KITCHEN: S ELEVATION: bays divided by stepped buttresses; single window to each to ground floor; 2 bays to E extended at 1st floor level over pair of moulded ribbed arches set between buttresses. Stair tower projects to left of 1st and 2nd floors as upper part of buttress (single narrow window to each level). E ELEVATION: 2 ground floor entrances; that to left has moulded arch; that to right has altered segmental arch, formerly entrance to turnpike staircase; buttress to outer left. N ELEVATION: adjoins gatehouse on W side; lower part of 1st floor wall only to E; opening to street possibly on site of earlier entrance; pair of early 20th century cast iron gates with decorative wrought iron finials to major posts. W ELEVATION: adjoins palace. Dividing wall exists up to 1st floor level; parapet of early 20th century walkway above. Segmental-headed entrance to right to ground floor. Entrance (probably inserted) to left of 1st floor. Former 2nd floor entrance visible to upper left. INTERIOR: double aisled undercroft to ground floor. Quadripartite rib vaulting with roof bosses carved as flowers and faces; 2 octagonal piers to centre and one semi-octagonal pier attached to W wall. Remains of rib-vaulting to ground floor kitchen; segmental-headed arch across SW corner and turnpike staircase with segmental-headed entrance beyond probably 16th century (upper sections of staircase and walkway to gatehouse early 20th century). Remains of 2 fireplaces to N wall and large one to S. Segmental-headed former entrance to gatehouse to 1st floor (early 20th century 1st floor entrance to left of gatehouse). Basket-arched former entrance to gatehouse at 3rd floor level.

Statement of Special Interest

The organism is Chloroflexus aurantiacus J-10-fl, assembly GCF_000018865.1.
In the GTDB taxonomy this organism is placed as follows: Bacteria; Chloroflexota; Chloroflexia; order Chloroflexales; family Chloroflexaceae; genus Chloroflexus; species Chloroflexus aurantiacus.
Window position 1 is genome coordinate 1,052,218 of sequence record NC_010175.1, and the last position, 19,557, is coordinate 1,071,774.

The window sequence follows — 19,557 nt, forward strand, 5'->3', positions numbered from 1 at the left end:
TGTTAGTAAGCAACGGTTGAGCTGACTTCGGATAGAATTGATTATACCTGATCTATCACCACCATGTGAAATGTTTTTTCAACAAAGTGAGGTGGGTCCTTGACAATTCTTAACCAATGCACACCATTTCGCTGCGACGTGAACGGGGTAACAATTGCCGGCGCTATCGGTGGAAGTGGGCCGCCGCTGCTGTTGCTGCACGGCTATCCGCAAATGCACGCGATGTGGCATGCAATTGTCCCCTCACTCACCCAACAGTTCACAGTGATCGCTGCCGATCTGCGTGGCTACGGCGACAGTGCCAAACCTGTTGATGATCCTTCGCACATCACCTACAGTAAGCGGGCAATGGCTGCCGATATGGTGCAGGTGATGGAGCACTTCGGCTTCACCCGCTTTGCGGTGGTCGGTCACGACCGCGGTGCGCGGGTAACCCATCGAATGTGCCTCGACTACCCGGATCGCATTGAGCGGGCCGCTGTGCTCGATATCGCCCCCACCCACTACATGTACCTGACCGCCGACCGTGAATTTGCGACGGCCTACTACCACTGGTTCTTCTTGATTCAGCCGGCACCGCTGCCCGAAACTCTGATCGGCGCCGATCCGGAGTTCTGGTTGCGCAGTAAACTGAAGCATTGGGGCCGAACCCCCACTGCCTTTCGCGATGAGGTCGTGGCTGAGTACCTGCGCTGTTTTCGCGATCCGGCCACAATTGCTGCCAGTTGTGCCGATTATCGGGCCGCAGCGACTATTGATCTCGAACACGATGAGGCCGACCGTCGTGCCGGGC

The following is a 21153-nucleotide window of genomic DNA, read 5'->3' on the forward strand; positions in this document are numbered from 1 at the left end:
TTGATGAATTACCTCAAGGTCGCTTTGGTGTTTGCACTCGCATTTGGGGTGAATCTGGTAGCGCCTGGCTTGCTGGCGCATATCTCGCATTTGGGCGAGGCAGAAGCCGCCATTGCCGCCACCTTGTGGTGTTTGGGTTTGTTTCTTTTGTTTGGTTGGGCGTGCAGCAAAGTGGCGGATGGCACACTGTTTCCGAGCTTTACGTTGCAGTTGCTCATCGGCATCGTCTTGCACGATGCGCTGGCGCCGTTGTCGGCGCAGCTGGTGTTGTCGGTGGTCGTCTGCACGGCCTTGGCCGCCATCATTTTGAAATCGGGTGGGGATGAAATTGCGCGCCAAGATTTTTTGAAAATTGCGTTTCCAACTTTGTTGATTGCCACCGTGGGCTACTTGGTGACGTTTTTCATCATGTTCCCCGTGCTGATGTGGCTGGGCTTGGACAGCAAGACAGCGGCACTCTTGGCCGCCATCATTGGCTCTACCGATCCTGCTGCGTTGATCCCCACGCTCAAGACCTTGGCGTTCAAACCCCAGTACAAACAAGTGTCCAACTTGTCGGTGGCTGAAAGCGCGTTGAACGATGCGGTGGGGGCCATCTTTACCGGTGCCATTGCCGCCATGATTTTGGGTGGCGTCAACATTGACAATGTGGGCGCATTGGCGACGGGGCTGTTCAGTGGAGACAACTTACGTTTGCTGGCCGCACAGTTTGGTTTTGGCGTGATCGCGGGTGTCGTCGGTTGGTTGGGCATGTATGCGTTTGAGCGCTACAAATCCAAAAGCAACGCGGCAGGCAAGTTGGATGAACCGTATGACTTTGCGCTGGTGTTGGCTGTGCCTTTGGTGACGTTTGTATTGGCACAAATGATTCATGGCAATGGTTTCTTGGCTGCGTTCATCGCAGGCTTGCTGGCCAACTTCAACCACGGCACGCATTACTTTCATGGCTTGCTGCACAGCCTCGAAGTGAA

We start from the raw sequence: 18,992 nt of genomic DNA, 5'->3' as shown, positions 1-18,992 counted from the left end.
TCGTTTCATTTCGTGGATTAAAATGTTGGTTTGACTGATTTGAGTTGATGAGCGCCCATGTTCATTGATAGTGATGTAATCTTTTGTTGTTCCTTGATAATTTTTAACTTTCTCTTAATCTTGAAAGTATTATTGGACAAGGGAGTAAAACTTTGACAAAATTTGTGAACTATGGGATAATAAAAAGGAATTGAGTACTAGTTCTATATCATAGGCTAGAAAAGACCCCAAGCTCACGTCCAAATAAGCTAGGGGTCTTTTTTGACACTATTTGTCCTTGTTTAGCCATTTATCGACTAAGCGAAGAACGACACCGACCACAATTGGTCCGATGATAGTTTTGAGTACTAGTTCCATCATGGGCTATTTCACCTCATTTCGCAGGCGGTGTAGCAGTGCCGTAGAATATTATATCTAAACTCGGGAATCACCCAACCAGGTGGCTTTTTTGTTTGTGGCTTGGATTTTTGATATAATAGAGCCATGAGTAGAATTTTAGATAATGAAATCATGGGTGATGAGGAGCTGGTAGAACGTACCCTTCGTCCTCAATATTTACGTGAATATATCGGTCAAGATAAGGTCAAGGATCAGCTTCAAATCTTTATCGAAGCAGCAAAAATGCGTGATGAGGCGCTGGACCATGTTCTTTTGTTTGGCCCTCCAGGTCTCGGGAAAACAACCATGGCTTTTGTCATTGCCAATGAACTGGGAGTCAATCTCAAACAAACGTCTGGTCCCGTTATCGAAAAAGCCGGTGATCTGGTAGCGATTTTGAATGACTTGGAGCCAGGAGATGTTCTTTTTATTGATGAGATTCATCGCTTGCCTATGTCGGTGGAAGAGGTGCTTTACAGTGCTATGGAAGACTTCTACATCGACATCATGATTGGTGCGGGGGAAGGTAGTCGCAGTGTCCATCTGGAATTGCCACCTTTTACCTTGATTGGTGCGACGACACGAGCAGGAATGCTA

Property in care. A-Group with Dunfermline Abbey, Nave, New Abbey Parish Church, Gatehouse, Frater Range, Dorter and Reredorter and Entrance Gateways and Boundary Wall (see separate list descriptions). A Benedictine priory was established in Dunfermline in around 1070 by Queen Margaret, wife of Malcolm III. It was upgraded to an abbey by her son, David I in 1128. In 1304 the monastery buildings were partly destroyed by Edward I during the Wars of Independence. The palace, then the abbey guest house (albeit intended for royal guests) and the adjacent kitchen were both subsequently rebuilt. The kitchen served both the monastery refectory and the guest house. The monastery refectory could either be entered from ground floor level via the frater undercroft and NW turnpike or at 1st floor level via the gatehouse and hanging passage to the SW of the frater. The abbey was dissolved in 1560, although the palace continued in use as a royal palace. Despite being remodelled twice in the 16th century it appears to have soon after fallen into disuse. The last recorded major repairs to it were made in anticipation of a visit by Charles I in 1633.

Scheduled Ancient Monument.



David MacGibbon and Thomas Ross, THE ECCLESIASTICAL ARCHITECTURE OF SCOTLAND, VOL I (1971 facsimilie of 1896 publication) pp 230-58; RCAHMS, INVENTORY OF MONUMENTS AND CONSTRUCTIONS IN THE COUNTIES OF FIFE, KINROSS AND CLACKMANNAN pp 106-21; John Gifford, FIFE, in the 'Buildings of Scotland' series (1988) pp 175-85; Richard Fawcett, THE ABBEY AND PALACE OF DUNFERMLINE (Historic Scotland guidebook, 1990); Richard Fawcett, SCOTTISH ARCHITECTURE FROM THE ACCESSION OF THE STEWARTS TO THE REFORMATION (1371-1560) (1994) pp123-24.

Historic Environment Scotland Properties

Dunfermline Abbey Nave and Palace

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Related Designations


    Designation Type
    Listed Building (A)

    Designation Type
    Garden & Designed Landscape
  3. Dunfermline Abbey, Nave and memorials in burial ground, excluding scheduled monument SM90116, DunfermlineLB25960

    Designation Type
    Listed Building (A)

    Designation Type
    Listed Building (A)

    Designation Type
    Listed Building (A)

    Designation Type
    Listed Building (A)
  7. Dunfermline AbbeySM90116

    Designation Type
    Scheduled Monument

About Listed Buildings

Historic Environment Scotland is responsible for designating sites and places at the national level. These designations are Scheduled monuments, Listed buildings, Inventory of gardens and designed landscapes and Inventory of historic battlefields.

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Printed: 24/06/2024 00:42